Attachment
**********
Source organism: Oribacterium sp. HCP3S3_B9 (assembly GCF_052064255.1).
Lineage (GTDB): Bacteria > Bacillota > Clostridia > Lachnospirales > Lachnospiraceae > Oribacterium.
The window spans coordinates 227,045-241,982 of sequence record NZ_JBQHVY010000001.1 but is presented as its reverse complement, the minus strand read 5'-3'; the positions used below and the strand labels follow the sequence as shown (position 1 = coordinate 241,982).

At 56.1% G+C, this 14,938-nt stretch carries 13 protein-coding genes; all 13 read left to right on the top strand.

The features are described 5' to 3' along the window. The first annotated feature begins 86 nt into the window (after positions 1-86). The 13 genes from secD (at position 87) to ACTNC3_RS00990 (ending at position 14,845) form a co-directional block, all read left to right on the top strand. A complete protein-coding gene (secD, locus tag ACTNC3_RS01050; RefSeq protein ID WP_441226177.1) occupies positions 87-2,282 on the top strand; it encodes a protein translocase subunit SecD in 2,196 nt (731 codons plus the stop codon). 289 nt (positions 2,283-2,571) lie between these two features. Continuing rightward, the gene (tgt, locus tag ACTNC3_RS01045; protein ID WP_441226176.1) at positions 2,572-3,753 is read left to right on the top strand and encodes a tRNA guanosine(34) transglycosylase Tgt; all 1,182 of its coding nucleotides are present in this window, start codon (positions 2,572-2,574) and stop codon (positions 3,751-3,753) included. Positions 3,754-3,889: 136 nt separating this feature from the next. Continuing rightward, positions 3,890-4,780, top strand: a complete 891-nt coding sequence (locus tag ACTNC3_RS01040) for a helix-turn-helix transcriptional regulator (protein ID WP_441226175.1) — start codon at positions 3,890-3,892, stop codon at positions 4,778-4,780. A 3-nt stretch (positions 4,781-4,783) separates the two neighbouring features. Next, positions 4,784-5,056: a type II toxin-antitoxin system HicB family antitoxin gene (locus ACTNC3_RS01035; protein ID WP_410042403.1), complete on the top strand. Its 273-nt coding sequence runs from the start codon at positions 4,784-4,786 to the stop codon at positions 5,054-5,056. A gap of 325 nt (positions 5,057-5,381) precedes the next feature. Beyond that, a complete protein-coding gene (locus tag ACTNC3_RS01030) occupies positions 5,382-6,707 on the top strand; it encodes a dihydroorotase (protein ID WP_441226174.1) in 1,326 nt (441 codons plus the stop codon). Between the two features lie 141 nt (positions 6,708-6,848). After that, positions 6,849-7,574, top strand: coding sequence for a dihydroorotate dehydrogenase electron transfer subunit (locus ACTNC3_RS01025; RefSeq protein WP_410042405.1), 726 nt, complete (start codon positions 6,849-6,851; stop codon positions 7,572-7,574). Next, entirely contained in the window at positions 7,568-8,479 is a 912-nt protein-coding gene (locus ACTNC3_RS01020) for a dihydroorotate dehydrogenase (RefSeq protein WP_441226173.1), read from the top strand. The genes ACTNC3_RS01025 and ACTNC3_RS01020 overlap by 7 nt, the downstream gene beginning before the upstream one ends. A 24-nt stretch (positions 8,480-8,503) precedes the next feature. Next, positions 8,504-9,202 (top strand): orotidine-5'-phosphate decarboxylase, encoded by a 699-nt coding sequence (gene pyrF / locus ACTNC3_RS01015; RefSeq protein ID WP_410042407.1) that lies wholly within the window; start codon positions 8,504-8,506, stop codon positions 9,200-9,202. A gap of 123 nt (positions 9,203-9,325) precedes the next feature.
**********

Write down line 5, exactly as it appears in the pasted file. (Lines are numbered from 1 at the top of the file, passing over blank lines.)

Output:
The features are described 5' to 3' along the window. The first annotated feature begins 86 nt into the window (after positions 1-86). The 13 genes from secD (at position 87) to ACTNC3_RS00990 (ending at position 14,845) form a co-directional block, all read left to right on the top strand. A complete protein-coding gene (secD, locus tag ACTNC3_RS01050; RefSeq protein ID WP_441226177.1) occupies positions 87-2,282 on the top strand; it encodes a protein translocase subunit SecD in 2,196 nt (731 codons plus the stop codon). 289 nt (positions 2,283-2,571) lie between these two features. Continuing rightward, the gene (tgt, locus tag ACTNC3_RS01045; protein ID WP_441226176.1) at positions 2,572-3,753 is read left to right on the top strand and encodes a tRNA guanosine(34) transglycosylase Tgt; all 1,182 of its coding nucleotides are present in this window, start codon (positions 2,572-2,574) and stop codon (positions 3,751-3,753) included. Positions 3,754-3,889: 136 nt separating this feature from the next. Continuing rightward, positions 3,890-4,780, top strand: a complete 891-nt coding sequence (locus tag ACTNC3_RS01040) for a helix-turn-helix transcriptional regulator (protein ID WP_441226175.1) — start codon at positions 3,890-3,892, stop codon at positions 4,778-4,780. A 3-nt stretch (positions 4,781-4,783) separates the two neighbouring features. Next, positions 4,784-5,056: a type II toxin-antitoxin system HicB family antitoxin gene (locus ACTNC3_RS01035; protein ID WP_410042403.1), complete on the top strand. Its 273-nt coding sequence runs from the start codon at positions 4,784-4,786 to the stop codon at positions 5,054-5,056. A gap of 325 nt (positions 5,057-5,381) precedes the next feature. Beyond that, a complete protein-coding gene (locus tag ACTNC3_RS01030) occupies positions 5,382-6,707 on the top strand; it encodes a dihydroorotase (protein ID WP_441226174.1) in 1,326 nt (441 codons plus the stop codon). Between the two features lie 141 nt (positions 6,708-6,848). After that, positions 6,849-7,574, top strand: coding sequence for a dihydroorotate dehydrogenase electron transfer subunit (locus ACTNC3_RS01025; RefSeq protein WP_410042405.1), 726 nt, complete (start codon positions 6,849-6,851; stop codon positions 7,572-7,574). Next, entirely contained in the window at positions 7,568-8,479 is a 912-nt protein-coding gene (locus ACTNC3_RS01020) for a dihydroorotate dehydrogenase (RefSeq protein WP_441226173.1), read from the top strand. The genes ACTNC3_RS01025 and ACTNC3_RS01020 overlap by 7 nt, the downstream gene beginning before the upstream one ends. A 24-nt stretch (positions 8,480-8,503) precedes the next feature. Next, positions 8,504-9,202 (top strand): orotidine-5'-phosphate decarboxylase, encoded by a 699-nt coding sequence (gene pyrF / locus ACTNC3_RS01015; RefSeq protein ID WP_410042407.1) that lies wholly within the window; start codon positions 8,504-8,506, stop codon positions 9,200-9,202. A gap of 123 nt (positions 9,203-9,325) precedes the next feature.